The Science, Technology and Innovation Council (STIC) released its bi-annual report last week, continuing the tradition of ‘groupthink’ evident in its previous two reports. To be fair, measuring innovation is an impossible task, since it includes everything from product innovations to new processes and technology to marketing and organizational structures.
Inevitably the report’s primary focus is on some of the inputs into the process of innovation (like research and development (R&D)), and not the outcome, which hopefully is more innovation. But unless we can say what successful innovation is and measure it, monitoring a partial list of inputs is hardly satisfying. By focusing on those things that can be quantified, the report makes a commonplace but fundamental error of social science that anything that can’t be counted doesn’t count. Friedrich Hayek devoted his Nobel Prize acceptance speech to the errors of analysis along exactly these lines.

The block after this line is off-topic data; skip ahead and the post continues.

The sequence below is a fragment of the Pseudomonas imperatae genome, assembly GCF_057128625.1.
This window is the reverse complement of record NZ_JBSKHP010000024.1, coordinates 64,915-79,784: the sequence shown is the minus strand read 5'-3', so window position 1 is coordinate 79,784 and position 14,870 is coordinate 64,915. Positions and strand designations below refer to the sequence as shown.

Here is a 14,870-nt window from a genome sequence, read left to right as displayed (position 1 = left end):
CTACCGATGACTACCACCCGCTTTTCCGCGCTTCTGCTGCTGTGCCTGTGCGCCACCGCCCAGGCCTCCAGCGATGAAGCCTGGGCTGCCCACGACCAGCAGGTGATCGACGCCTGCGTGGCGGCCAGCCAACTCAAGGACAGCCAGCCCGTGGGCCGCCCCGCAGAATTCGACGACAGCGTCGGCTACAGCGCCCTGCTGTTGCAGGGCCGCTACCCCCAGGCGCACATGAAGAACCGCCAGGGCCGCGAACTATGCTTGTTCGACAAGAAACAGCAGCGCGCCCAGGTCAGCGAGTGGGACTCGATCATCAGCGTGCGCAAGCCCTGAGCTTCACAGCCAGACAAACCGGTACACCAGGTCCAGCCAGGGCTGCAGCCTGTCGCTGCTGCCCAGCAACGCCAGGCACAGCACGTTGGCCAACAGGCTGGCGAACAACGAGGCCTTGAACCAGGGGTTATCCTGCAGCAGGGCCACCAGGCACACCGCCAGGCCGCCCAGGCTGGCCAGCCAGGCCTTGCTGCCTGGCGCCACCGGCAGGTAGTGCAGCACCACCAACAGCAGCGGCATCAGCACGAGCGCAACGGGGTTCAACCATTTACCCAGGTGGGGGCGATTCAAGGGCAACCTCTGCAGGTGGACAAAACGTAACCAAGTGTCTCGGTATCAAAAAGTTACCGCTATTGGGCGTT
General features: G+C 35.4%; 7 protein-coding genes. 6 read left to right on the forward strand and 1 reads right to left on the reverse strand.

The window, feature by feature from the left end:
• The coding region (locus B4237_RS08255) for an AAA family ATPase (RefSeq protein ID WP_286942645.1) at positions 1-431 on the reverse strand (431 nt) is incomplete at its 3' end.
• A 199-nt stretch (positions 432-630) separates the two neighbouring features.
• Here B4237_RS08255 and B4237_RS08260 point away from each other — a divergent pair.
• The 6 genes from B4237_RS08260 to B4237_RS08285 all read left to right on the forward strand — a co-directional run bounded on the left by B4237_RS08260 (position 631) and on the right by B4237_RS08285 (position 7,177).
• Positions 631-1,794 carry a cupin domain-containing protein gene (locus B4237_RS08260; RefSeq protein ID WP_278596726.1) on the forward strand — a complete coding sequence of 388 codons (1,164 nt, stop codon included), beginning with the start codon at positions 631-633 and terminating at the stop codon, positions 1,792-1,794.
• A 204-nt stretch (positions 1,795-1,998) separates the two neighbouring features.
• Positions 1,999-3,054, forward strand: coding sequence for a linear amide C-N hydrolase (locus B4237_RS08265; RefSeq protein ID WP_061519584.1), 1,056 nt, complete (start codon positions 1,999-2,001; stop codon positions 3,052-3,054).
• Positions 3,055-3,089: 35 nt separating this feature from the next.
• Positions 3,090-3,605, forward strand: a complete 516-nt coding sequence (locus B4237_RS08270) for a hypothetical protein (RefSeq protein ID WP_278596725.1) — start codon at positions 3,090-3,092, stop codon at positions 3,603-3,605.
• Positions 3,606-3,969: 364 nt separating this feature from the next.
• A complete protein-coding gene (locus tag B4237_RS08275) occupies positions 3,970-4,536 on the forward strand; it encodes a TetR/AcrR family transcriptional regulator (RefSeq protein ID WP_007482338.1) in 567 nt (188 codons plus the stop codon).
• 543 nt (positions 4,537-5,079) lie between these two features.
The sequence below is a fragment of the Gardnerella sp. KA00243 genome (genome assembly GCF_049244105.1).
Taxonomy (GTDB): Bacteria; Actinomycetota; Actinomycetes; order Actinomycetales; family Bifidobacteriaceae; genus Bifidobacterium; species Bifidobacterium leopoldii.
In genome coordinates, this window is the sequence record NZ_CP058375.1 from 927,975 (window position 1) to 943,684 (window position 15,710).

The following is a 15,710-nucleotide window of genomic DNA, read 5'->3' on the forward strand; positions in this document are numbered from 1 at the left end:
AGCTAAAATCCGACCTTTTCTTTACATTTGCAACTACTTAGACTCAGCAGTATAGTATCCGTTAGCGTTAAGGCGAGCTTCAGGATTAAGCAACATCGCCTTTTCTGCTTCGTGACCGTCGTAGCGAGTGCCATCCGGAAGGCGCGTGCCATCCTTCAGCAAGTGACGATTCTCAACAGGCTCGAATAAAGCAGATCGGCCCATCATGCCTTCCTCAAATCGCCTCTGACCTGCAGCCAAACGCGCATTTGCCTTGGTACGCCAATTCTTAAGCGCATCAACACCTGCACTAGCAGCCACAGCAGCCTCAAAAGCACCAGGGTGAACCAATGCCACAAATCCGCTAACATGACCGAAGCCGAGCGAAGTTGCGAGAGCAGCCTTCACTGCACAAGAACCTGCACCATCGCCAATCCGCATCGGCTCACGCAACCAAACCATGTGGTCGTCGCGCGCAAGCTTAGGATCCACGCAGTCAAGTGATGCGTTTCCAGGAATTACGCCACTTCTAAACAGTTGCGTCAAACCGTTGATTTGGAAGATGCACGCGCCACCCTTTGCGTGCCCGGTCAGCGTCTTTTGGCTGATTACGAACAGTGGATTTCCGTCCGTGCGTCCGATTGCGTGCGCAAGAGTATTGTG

The report discusses things largely because data about them exist, even though what is being measured is only partly or tangentially related to innovation. The most obvious example is R&D, to which whole chapters are devoted.
There is not enough discussion of the pitfalls and limitations of relying on R&D to understand innovation. The report acknowledges that “the significant investments that Canada’s natural resource industries make in exploration and evaluation activities and in field testing facilities” are not counted as R&D, but clearly are innovative. However, that is the last we hear of the problem of this type of ‘hidden’ innovation.
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